When you think of Orioles baseball, Cal Ripken has to be a staple among conversation. He was called up from Rochester in the late summer of 1981 and played until the conclusion of the 2001 season. Ripken demonstrated the showed ability to play very good defense at shortstop. As a result he remained a fixture there for over a decade. He lead the American League in assists several times, won the Gold Glove twice, and, in 1990, sett the MLB record for best fielding percentage in a season. Ripken used fundamentals, and studied batters to position himself to compensate for his lack of physical speed, even calling pitches at times. Ripken’s legacy as a fielder is reflected by his place near the top of almost every defensive statistical category—he holds at least one all-time record (for either season, career, or most seasons leading the league) in assists, putouts, fielding percentage, double plays, and fewest errors. Ripken’s career range factor was 4.73 (and as high as 5.50 for a single season), a mark few shortstops have reached.

Ripken’s hitting abilities led to records including the most home runs by shortstop and 13th for career doubles. His propensity to drive the ball often led to his grounders getting to fielders quickly for tailor-made double-play balls. And by the way incase I didn’t mention, Cal Ripken broke Lou Gerick’s record of most consecutives games. after a 17 year streak, Ripken ‘s streak stopped at 2,632 games.

#1. Johnny Unitas HOF
What would football in Baltimore, or America for that matter be without John Unitas. There are few sports stories that are more dramatic or more complete than the story of Johnny Unitas. He was a ninth-round draft choice of the 1955 Pittsburgh Steelers, but was cut before he even threw one pass. He played semi-pro football for $6 a game. After that season, the Baltimore Colts were made aware of an his “outstanding” abilities from football insiders from Western Pennsylvania. . The Baltimore Colts signed him for $17,000 on a condition that he made the team. He was strictly slated as a backup. Unitas got his chance in the fourth game when the Colts’ starter was injured. Unitas’ first pass was intercepted for a pick six but from that moment on, he never looked back. For the next 18 seasons, “Johnny U” ran up a resume of game winning clinics seldom matched by anyone in NFL history. Without a doubt, the last-second come back in the 1958 NFL title game, often called “the greatest game ever played,” was the turning point that made Johnny Unitas a household name. The New York Giants, with two minutes to play, were leading, 17-14, when the Colts started a last-gasp drive at their own 14. “He perfected an 80-yard march to win the game in overtime. The game, played before a national television audience, gave Unitas his chance to demonstrate all of his marvelous attributes – confidence, courage, leadership, play calling genius, and passing skill. His career included 40,239 yards and 290 touchdowns passing. His record of at least one touchdown pass in 47 consecutive games stood until Drew Brees broke it in the 2012 season. He wad undoubtedly one of the greatest fooball players in NFL history. He put Baltimore and the NFL on the national sports map. ttp://www.profootballhof.com/hof/member.aspx?PLAYER_ID=219#sthash.oCf1rpDA.dpuf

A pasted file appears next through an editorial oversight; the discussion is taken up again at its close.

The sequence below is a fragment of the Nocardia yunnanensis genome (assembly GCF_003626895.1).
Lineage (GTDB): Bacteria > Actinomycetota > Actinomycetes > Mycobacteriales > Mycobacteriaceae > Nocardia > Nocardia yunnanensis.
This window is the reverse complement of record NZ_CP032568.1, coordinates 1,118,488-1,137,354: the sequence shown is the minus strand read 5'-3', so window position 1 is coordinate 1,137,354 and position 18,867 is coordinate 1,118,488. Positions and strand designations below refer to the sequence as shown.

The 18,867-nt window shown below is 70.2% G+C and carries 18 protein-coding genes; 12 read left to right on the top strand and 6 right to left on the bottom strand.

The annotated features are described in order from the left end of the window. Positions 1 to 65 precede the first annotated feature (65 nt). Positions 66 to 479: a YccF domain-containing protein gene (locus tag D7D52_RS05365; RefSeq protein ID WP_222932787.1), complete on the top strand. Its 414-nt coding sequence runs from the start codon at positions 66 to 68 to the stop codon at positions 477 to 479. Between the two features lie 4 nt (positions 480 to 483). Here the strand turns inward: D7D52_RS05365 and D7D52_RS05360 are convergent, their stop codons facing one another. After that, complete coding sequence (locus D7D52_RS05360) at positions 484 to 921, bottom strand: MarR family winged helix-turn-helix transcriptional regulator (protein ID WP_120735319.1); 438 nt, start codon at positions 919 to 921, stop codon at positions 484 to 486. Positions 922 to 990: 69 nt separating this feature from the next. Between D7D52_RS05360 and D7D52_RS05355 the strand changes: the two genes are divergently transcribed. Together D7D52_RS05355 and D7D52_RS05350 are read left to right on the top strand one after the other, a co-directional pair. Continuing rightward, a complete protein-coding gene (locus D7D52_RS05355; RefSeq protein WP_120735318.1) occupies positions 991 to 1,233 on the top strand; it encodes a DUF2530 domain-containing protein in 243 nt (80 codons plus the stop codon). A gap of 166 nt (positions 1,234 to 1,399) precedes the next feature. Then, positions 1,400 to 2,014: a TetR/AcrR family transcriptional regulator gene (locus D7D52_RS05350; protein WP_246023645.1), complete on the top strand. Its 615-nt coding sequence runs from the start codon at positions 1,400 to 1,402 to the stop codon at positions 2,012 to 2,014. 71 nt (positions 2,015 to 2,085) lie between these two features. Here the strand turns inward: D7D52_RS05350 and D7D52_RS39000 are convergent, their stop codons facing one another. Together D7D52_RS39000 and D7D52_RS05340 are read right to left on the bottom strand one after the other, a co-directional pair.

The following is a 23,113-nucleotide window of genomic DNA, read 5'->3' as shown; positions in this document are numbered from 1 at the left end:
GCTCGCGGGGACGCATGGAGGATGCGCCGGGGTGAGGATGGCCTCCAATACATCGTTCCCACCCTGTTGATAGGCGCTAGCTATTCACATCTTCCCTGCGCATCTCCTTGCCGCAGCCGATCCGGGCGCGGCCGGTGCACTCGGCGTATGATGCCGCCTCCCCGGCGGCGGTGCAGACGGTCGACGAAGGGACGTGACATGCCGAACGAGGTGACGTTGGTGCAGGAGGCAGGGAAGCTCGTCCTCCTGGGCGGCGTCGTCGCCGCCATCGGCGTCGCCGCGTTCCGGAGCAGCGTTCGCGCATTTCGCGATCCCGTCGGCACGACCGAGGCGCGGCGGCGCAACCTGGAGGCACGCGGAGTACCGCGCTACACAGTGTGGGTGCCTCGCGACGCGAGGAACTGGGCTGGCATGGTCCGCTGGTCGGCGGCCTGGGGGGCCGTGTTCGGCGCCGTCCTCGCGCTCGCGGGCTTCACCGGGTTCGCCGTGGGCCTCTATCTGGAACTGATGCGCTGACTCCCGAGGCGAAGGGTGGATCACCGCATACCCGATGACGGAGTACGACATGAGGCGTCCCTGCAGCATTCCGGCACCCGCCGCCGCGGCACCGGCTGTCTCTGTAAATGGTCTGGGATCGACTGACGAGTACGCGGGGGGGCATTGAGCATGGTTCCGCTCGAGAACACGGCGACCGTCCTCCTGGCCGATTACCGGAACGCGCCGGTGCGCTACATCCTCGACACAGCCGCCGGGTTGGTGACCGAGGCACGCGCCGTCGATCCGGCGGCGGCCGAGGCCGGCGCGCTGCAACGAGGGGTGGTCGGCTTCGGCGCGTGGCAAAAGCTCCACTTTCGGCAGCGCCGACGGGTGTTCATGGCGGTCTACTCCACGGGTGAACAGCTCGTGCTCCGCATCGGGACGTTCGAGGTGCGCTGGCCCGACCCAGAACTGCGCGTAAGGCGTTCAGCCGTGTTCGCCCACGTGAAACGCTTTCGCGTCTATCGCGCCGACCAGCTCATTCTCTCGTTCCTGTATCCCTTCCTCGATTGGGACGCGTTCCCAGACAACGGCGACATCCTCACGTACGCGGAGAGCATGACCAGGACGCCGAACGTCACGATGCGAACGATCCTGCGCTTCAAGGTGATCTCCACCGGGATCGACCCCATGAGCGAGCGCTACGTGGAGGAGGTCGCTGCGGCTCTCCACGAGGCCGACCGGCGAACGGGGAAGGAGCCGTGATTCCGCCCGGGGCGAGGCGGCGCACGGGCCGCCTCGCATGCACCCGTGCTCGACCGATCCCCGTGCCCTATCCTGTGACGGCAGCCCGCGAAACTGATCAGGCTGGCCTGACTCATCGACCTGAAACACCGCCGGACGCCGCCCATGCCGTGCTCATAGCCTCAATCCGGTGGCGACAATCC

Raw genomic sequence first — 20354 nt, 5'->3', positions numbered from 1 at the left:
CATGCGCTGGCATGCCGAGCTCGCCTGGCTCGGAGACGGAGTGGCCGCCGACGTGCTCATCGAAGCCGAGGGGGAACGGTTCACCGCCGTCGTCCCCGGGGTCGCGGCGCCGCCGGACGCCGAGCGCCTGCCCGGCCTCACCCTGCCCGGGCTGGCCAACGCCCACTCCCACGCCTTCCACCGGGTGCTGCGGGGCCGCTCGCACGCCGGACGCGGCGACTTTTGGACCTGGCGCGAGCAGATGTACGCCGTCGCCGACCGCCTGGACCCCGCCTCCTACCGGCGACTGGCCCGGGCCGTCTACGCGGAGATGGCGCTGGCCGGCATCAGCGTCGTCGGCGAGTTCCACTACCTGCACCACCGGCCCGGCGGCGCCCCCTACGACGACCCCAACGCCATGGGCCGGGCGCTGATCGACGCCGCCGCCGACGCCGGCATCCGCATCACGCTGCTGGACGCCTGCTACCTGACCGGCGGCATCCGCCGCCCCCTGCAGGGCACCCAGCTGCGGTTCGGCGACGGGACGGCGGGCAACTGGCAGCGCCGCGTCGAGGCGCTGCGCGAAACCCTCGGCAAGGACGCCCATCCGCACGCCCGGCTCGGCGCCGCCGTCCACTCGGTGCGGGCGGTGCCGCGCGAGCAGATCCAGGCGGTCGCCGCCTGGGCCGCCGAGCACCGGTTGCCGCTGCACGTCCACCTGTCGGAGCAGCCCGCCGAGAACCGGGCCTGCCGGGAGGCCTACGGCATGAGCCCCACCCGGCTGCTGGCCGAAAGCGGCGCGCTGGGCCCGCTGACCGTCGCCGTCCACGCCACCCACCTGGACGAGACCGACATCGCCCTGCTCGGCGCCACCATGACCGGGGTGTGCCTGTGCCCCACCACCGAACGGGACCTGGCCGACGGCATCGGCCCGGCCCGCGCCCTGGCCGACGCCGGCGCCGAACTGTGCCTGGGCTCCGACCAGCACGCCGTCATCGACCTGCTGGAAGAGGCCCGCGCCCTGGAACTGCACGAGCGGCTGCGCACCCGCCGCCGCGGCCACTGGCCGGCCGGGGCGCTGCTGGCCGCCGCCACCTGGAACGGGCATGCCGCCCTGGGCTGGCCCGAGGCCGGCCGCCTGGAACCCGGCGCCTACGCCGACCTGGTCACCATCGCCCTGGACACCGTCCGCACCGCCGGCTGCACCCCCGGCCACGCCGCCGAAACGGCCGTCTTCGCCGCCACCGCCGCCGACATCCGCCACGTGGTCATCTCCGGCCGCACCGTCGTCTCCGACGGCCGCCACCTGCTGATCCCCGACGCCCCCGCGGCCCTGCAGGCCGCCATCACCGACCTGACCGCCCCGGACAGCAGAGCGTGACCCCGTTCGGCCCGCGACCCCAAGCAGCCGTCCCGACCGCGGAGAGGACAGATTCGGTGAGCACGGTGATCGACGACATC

Well that’s the list that I came up with. There are so may more I could have put on the list: Lenny Moore, Artie Donavan, Ray Berry, Frank Robinson, Boog Powell, Eddie Murray, Brian Billick, etc etc etc………

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2 Comments For This Post

  1. unitastoberry Says:

    You have to admit for a whistle stop between DC and NYC Baltimore has had many champs and HOFers in 2 sports. Don’t forget our USFL and CFL champs. Lets hope it continues and gets better with the Orioles going forward.

  2. Marty Says:

    Hey unitastoberry, thanks as always for reading my blog. Actually I didn’t forget the USFL, or CFL, I just focused on major championships. I could have included them plus the dozen or so Blast titles, but I stuck to the major four leagues.